It’s National Kindness Day. Personally, I think everyday should be National Kindness Days. Kindness matters. It feels like there is a lot of negativity in the world, and spreading a little love each day is one way I try to to balance the constant negative noise.
But as much as I do my best to do some small acts of kindness each day, there’s one person with whom my kindness often falls short. Me.
While I’m often the first to remind myself that I don’t know someone else’s story, and to offer grace and compassion instead of being annoyed by someone’s rudeness, I rarely offer myself that same grace and compassion.
I criticize myself constantly. I feed myself full of negative thoughts about everything from what I’m wearing, to how much I weigh, to how much I yell at my kids, to really anything about my looks/work/parenting/life in which I can possibly find fault.
It’s exhausting and unproductive and is seriously a big downer. So I’ve started focusing on ways I can be kind to myself.
Here are four ways I have found to be more kind to yourself today and everyday:
1) Accept a compliment.
How often do you accept a compliment without a qualifier? For example if someone tells you that you like great, do you say, “Oh, really? I feel like a slob. I really need to get my roots done, and I didn’t even shower today, and this shirt is like ten years old — it’s even missing a button right here — I really am just a hot mess of a mom.”
I know, I do it too.
What you should say is, “Thank you.” That’s it. It’s kind to let someone else pay you a compliment.
2) Slow down.
I’m most stressed when I have a long to-do list, and that stress usually leads to me rushing, and that rushing usually leads to more stress, and that leads to feeling overwhelmed, and that leads me making mistakes and missing things, and that leads to feeling like a burned out failure.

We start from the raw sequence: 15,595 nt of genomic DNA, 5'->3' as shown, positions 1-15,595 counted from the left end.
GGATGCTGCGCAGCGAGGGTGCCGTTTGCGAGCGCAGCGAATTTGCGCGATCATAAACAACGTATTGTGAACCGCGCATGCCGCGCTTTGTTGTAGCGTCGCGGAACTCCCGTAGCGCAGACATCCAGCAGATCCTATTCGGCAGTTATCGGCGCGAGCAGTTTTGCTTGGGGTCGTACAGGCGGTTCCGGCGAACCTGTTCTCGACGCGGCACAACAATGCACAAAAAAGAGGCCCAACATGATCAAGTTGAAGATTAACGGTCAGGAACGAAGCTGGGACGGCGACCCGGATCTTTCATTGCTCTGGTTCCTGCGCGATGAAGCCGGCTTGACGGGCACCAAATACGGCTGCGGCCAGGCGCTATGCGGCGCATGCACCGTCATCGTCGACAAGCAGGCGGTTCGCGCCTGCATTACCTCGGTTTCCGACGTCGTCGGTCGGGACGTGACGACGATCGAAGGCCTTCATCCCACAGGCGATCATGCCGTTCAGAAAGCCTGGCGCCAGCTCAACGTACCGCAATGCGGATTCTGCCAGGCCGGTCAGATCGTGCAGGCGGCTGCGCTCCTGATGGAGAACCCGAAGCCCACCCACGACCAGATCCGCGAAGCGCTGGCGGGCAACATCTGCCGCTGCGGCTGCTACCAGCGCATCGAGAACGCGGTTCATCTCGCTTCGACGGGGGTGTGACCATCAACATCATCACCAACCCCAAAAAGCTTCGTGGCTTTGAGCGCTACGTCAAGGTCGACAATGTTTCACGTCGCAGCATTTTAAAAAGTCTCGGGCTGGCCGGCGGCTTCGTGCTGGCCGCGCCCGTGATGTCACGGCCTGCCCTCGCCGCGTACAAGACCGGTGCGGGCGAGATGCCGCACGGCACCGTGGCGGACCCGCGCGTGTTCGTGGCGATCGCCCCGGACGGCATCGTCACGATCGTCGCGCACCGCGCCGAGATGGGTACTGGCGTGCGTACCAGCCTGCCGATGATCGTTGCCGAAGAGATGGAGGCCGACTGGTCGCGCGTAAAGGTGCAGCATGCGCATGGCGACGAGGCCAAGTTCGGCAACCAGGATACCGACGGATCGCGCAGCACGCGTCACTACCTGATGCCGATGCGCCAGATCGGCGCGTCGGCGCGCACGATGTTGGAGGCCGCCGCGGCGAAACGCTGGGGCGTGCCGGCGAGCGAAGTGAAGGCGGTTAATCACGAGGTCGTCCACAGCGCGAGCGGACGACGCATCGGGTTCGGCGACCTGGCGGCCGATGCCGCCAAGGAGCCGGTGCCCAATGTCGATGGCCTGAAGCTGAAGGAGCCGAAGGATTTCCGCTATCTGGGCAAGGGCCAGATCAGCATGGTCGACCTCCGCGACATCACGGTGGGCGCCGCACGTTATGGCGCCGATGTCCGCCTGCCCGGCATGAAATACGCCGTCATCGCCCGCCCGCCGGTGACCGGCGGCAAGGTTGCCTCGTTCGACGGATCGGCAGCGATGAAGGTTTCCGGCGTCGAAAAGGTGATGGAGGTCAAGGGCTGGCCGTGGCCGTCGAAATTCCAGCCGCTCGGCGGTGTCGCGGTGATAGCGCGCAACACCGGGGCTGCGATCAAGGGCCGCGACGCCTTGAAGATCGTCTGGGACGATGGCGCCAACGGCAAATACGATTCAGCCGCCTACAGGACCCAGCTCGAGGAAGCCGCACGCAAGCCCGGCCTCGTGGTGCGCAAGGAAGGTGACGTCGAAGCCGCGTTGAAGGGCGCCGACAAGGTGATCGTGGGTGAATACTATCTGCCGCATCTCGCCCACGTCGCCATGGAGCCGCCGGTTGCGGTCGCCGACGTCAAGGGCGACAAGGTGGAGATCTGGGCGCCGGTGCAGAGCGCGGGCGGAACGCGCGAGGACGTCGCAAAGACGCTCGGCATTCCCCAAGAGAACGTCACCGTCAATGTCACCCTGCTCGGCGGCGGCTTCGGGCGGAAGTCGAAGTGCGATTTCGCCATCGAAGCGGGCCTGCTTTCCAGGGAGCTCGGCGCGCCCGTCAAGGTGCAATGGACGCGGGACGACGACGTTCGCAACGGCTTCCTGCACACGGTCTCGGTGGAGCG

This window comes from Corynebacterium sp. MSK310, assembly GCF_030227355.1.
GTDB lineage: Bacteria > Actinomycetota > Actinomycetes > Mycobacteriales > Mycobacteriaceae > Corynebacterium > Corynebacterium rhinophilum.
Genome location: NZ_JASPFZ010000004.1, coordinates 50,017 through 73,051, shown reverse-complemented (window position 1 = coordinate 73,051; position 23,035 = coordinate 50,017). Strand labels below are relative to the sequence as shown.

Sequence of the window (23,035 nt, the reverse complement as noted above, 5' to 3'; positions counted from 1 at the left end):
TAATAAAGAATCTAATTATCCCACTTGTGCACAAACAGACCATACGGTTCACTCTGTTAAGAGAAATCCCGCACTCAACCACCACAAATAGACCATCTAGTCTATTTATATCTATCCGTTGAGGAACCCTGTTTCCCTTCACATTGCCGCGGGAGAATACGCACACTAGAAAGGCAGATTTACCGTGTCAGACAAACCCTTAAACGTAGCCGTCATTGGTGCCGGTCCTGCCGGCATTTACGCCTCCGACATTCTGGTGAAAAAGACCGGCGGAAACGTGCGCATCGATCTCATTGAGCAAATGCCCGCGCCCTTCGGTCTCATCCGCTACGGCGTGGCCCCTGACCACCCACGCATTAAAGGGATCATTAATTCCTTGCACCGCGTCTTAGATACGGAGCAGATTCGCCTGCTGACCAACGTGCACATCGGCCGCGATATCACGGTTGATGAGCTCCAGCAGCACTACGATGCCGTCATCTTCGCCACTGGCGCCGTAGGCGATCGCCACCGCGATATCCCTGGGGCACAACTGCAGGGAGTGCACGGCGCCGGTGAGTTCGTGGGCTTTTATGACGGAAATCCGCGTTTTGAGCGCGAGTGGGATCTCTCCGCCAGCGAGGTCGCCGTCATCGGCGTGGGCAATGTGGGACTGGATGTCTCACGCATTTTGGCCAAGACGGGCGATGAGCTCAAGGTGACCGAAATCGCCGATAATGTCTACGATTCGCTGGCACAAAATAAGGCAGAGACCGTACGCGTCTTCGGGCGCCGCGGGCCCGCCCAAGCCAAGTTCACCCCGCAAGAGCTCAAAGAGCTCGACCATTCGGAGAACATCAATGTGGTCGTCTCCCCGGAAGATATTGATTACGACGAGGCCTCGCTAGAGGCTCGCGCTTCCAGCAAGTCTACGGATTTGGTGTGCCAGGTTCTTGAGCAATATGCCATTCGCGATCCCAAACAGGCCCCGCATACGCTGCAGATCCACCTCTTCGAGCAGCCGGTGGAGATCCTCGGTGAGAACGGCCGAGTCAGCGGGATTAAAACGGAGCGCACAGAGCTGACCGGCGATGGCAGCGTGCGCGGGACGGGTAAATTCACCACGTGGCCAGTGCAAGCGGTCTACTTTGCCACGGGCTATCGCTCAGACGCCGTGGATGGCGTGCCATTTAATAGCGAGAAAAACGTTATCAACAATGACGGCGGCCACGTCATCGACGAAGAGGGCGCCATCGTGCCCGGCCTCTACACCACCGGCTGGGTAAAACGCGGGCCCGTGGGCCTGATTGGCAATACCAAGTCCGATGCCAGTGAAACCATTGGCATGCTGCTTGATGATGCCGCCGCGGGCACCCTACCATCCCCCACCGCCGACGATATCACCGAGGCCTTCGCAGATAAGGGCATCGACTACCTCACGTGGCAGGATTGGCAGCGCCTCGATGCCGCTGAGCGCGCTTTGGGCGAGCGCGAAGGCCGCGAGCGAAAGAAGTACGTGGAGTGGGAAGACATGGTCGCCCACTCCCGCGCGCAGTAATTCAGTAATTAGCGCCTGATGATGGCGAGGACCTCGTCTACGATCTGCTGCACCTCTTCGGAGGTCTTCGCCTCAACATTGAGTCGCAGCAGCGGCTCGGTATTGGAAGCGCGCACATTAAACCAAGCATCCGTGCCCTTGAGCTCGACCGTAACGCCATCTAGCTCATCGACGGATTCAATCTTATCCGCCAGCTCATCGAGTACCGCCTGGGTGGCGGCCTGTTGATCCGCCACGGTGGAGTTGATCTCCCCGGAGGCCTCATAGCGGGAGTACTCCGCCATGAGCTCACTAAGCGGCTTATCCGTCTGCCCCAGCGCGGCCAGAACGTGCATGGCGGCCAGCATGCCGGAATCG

When this starts to happen, I have to stop and remind myself that not everything has to be done immediately. If I slow down and take a moment, I can focus on what needs to be done, release the sense of overwhelm, and set myself up for success when I tackle the tasks that must be completed.
3) Make time for something you love.
As moms, we constantly being told about self-care. “Put your oxygen mask on first!” But seriously, you need to do a little something that you love. Motherhood is not synonymous with martyrdom. When you became a mom, you didn’t stop being you. Even if you can find just five minutes a day to do something you enjoy — read a celebrity gossip article, listen to your favorite song, sit quietly in silence before the kids get off the bus — make the time to do one thing you love that is just for you.
4) Forgive yourself.
Beating yourself up for losing your patience with the kids this morning? Stop and think about it this way: what would you say to your best friend if she was saying the same things about herself that you’re saying about yourself? I would tell my friend that parenting is hard, and some days are harder than others, and we all lose our patience now and then. Bad moments don’t make bad moms. Take a breath, and try again.
As I said earlier, kindness matters. Being kind to yourself is one way to show yourself that you matter too.